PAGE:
How’s Clark doing?

If you only read the newspapers and the blogs, you’d think that the Clark campaign was on its last legs. His capacity for nuance (e.g., his saying that of course the United States has to rebuild Iraq, but he wouldn’t support handing the President a blank check for $87 billion until the President had presented somethign like a coherent plan of action)is being spun as “inconsistency,” and the natural growing pains of a late-starting campaign are being treated as if they were a terminal condition.

It’s not surprising that some of the recent polling hasn’t been as encouraging as the polling a couple of weeks ago, which showed Clark coming out of nowhere into first place. The Newsweek poll earlier this week had him three points behind Dean, and CNN/USA Today/Gallup a couple of days ago had him one point down. On the other hand, the Quinnipiac poll out today has him at 17%, four points ahead of Dean and Lieberman. Quinnipiac also has Clark within four points of Bush, slightly better than any of the others.

These are all small-sample-size polls, so a couple of points one way or the other can’t be taken too seriously, but from where I sit Clark still looks very solidly positioned. And if Los Angeles is typical, the Clark army is still recruiting; between the announcement and today the number of signed-on volunteers in LA has roughly doubled, to something over 1000.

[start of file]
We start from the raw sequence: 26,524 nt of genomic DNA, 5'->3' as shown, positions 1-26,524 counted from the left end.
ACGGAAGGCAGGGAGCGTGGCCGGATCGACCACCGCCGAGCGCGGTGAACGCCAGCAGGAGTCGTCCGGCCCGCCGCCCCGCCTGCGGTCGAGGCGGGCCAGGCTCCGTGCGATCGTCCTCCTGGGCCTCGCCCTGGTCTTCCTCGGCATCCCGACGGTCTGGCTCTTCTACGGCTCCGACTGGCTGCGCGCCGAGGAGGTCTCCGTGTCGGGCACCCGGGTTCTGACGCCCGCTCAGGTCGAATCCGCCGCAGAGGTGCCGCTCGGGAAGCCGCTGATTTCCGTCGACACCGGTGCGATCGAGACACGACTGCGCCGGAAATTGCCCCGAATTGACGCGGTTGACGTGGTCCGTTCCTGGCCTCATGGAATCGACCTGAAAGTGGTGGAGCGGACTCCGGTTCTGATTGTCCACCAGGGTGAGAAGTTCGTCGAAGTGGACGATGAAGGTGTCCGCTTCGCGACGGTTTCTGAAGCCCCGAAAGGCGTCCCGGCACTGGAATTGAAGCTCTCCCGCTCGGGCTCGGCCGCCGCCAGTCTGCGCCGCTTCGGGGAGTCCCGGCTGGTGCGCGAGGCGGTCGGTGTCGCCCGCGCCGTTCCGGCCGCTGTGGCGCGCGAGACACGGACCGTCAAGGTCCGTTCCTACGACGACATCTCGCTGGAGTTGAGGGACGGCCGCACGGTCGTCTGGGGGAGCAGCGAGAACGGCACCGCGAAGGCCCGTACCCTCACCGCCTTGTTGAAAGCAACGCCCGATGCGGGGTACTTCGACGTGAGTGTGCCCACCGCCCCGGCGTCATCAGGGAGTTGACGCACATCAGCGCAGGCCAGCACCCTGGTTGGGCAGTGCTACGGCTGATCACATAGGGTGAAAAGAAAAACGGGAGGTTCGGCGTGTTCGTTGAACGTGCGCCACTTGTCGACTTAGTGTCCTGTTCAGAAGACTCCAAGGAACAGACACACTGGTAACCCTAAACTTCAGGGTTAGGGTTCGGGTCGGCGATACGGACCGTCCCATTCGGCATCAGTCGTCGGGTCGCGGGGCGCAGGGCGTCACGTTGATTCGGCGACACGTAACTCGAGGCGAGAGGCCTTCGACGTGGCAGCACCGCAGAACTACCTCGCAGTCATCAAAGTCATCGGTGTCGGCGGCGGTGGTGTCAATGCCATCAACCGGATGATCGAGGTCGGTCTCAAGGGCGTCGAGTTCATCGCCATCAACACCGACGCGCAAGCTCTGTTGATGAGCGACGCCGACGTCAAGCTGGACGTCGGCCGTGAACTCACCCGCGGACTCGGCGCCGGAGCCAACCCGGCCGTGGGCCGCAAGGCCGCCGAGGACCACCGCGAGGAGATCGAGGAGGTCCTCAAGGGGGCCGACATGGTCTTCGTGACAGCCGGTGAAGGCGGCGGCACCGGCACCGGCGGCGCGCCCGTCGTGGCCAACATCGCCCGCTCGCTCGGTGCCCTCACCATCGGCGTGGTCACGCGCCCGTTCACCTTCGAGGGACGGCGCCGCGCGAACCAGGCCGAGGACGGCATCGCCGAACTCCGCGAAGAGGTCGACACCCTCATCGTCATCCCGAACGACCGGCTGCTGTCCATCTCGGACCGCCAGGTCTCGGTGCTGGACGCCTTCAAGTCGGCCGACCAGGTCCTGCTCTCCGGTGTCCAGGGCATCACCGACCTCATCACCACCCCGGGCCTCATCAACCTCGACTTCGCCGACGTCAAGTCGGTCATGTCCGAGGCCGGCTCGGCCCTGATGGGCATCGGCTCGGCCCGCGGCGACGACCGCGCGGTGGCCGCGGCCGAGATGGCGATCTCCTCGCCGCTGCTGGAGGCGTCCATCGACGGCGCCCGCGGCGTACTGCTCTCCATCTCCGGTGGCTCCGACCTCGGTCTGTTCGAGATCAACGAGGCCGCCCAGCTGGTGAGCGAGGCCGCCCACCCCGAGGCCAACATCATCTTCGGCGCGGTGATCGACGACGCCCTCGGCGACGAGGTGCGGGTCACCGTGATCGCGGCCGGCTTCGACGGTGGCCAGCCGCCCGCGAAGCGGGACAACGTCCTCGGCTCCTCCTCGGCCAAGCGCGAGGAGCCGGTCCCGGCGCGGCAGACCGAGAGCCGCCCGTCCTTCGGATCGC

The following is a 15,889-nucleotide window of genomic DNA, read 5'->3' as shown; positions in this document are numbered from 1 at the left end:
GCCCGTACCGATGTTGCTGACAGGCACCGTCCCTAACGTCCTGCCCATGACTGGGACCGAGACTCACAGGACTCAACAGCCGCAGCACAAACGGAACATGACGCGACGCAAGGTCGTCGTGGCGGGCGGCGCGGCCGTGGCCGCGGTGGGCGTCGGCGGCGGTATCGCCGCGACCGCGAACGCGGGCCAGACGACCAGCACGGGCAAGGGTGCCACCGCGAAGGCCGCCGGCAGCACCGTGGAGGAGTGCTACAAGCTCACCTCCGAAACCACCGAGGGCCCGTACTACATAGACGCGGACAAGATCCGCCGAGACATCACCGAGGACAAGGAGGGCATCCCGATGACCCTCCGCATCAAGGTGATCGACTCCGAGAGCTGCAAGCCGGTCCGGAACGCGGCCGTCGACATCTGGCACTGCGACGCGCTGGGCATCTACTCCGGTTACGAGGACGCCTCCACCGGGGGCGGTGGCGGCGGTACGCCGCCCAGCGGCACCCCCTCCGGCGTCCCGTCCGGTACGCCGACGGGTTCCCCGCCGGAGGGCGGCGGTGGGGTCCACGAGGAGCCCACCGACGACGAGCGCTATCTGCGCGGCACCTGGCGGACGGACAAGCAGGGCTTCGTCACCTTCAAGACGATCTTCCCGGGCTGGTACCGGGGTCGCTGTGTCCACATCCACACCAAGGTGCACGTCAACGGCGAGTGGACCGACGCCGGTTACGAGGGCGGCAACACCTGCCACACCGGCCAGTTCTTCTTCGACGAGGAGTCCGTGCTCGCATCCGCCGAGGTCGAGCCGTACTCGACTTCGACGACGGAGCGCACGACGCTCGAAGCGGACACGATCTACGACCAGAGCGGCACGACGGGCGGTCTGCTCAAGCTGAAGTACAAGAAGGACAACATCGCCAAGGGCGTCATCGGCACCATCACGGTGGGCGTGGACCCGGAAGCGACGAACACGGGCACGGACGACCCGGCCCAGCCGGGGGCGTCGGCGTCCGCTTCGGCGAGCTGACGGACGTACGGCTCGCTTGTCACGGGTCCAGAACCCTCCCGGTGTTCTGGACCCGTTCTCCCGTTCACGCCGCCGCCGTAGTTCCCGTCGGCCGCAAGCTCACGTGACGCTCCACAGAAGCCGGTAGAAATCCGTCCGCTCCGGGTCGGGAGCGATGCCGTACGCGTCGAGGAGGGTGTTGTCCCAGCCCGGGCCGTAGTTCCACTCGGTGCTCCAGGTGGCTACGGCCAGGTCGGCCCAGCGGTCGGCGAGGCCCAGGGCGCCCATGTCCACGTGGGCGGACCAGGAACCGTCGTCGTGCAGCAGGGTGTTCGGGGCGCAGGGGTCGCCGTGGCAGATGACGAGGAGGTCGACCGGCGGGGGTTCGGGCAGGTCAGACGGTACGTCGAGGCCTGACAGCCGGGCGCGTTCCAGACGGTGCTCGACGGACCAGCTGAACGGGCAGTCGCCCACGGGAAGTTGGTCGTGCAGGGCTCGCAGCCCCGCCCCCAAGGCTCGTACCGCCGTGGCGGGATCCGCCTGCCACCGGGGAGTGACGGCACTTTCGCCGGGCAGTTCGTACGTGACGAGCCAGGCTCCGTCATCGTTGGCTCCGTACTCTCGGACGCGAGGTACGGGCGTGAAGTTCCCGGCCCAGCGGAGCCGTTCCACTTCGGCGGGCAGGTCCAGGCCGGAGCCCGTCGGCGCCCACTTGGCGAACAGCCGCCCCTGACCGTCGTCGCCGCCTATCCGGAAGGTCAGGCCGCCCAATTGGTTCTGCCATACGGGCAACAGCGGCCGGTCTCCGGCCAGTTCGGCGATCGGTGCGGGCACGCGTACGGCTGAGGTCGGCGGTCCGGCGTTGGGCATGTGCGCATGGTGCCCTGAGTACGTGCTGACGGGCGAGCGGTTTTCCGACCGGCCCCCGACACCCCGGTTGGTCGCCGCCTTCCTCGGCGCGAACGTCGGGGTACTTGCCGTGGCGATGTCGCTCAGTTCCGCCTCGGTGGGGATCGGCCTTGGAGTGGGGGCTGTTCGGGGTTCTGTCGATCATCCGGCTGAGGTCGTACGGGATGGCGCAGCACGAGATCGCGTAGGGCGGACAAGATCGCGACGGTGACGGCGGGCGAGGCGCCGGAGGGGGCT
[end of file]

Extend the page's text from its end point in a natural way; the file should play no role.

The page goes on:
Author: Mark Kleiman

Professor of Public Policy at the NYU Marron Institute for Urban Management and editor of the Journal of Drug Policy Analysis. Teaches about the methods of policy analysis about drug abuse control and crime control policy, working out the implications of two principles: that swift and certain sanctions don't have to be severe to be effective, and that well-designed threats usually don't have to be carried out. Books: Drugs and Drug Policy: What Everyone Needs to Know (with Jonathan Caulkins and Angela Hawken) When Brute Force Fails: How to Have Less Crime and Less Punishment (Princeton, 2009; named one of the "books of the year" by The Economist Against Excess: Drug Policy for Results (Basic, 1993) Marijuana: Costs of Abuse, Costs of Control (Greenwood, 1989) UCLA Homepage Curriculum Vitae Contact:

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